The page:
This battle-for-survival-type drama treads familiar territory and offers some warmth but never seems quite as powerful as it should be, and winds up a little emotionally snowbound.
Buckingham-born twin-brother co-directors, co-producers and co-writers Alex and Andrew J. Smith (adapting David Quammen’s short story) gravitate to tales of compromised masculinity (the sporty The Slaughter Rule, the also-in-the-wild drama Winter In The Blood), and this is all about flawed blokes, flawed relationships and flawed families, which all tends to add up to a slightly flawed film.
The stripped-back narrative has 14 year old David (Josh Wiggins) flying from his mum’s home in Texas for his yearly get-together with his hermitic, roughneck dad Cal (Matt Bomer in a role that might have been filled by Christian Bale) in Montana’s Paradise Valley (‘Big Sky Country’). How Mom and Cal were ever a romantic item isn’t really explained, but the way that the Smiths subtly and quite quickly show all you need to know about David and his father is impressive, and sets you up for what we all know is coming.
Cal is stalking a moose in the nearby mountains and wants the beast to be David’s first kill, and David is hardly enthused by the idea but goes along for the journey through the frozen terrain anyway, foolishly believing that nothing could go wrong and that his Dad is tough enough to withstand anything. After setting up a series of flashbacks (visual and aural) that we don’t really need but prove enjoyable anyway due to the casting of Bill Pullman as Cal’s late Dad, we get down to the business of an attack by a mama bear, a sequence which pales beside the ordeal faced by Leonardo DiCaprio in The Revenant, especially as the grizzly here looks decidedly like it couldn’t be less interested in biting David’s hand.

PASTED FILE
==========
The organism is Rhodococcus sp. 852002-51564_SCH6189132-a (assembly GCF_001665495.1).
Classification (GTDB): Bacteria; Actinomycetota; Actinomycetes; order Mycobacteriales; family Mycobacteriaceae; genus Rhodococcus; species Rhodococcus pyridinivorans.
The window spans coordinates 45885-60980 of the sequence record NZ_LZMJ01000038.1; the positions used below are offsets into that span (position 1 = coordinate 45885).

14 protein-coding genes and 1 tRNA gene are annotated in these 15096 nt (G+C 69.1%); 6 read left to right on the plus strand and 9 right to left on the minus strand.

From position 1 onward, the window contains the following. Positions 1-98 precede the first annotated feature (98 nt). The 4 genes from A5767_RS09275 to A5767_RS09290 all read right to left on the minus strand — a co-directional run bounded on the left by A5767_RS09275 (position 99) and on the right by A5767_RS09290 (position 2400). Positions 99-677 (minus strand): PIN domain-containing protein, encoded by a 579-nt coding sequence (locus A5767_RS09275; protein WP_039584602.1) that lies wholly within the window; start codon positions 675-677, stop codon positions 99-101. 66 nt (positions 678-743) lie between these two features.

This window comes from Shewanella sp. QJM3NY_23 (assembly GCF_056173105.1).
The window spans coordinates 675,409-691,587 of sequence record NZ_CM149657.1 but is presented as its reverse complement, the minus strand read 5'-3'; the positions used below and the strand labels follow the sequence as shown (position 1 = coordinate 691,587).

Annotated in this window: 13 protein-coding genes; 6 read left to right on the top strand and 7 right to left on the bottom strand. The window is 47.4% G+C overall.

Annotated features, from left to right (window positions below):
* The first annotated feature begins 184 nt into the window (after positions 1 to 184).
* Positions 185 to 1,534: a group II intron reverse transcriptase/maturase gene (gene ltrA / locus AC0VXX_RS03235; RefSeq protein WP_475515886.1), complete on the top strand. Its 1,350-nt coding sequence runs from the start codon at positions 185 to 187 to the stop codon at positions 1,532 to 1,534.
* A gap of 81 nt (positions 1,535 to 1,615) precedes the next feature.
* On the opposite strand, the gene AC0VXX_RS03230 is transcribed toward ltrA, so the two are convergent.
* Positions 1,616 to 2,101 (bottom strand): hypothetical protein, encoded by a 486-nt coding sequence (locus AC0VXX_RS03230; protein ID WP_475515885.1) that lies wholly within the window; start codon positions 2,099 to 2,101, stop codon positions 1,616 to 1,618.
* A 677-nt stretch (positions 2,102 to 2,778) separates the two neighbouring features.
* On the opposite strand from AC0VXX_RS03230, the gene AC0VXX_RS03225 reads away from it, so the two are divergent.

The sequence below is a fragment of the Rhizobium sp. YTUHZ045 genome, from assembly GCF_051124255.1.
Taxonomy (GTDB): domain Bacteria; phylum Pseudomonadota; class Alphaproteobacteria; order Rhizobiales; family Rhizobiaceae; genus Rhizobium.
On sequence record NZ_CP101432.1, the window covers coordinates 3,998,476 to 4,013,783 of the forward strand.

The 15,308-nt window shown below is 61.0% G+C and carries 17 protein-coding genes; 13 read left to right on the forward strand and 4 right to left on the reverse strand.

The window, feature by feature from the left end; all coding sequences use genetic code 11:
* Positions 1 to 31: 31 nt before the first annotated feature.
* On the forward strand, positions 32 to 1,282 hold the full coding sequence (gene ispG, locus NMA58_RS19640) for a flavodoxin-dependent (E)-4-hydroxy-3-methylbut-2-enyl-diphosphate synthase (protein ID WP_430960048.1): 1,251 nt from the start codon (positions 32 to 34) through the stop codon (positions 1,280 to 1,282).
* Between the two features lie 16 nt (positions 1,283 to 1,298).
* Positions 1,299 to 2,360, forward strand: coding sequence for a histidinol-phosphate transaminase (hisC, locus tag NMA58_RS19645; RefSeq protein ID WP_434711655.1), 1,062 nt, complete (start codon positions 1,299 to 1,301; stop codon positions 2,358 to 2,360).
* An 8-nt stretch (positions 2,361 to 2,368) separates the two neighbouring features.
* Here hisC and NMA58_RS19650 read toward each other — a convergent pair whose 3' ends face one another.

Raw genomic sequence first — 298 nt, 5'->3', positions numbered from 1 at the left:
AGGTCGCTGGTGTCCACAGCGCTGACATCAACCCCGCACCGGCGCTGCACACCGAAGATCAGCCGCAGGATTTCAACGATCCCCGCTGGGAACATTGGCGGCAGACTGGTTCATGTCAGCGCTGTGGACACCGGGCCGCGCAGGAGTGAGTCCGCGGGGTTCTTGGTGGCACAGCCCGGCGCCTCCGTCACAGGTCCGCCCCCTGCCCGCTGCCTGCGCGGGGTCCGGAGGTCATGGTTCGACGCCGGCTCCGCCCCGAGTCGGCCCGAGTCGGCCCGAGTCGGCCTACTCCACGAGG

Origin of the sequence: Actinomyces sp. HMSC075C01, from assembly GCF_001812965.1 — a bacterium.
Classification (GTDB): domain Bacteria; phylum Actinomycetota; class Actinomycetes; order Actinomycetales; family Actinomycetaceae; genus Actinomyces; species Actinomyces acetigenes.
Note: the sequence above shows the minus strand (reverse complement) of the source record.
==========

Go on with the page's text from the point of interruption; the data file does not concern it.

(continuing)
David is then forced to push, drag and piggy-back his badly-injured father through miles of snow to get help, and the players work hard to make their desperate fight for life and some kind of proper reconciliation seem as real as possible, while grunting, groaning and gasping to eventually almost comic effect.
Wiggins and Bomer are strong here, and Pullman (rather manlier than usual) is also good, if superfluous, and yet somehow this doesn’t quite come together, and you might instead end up rooting for the bear.
Rated M. Walking Out is in cinemas now.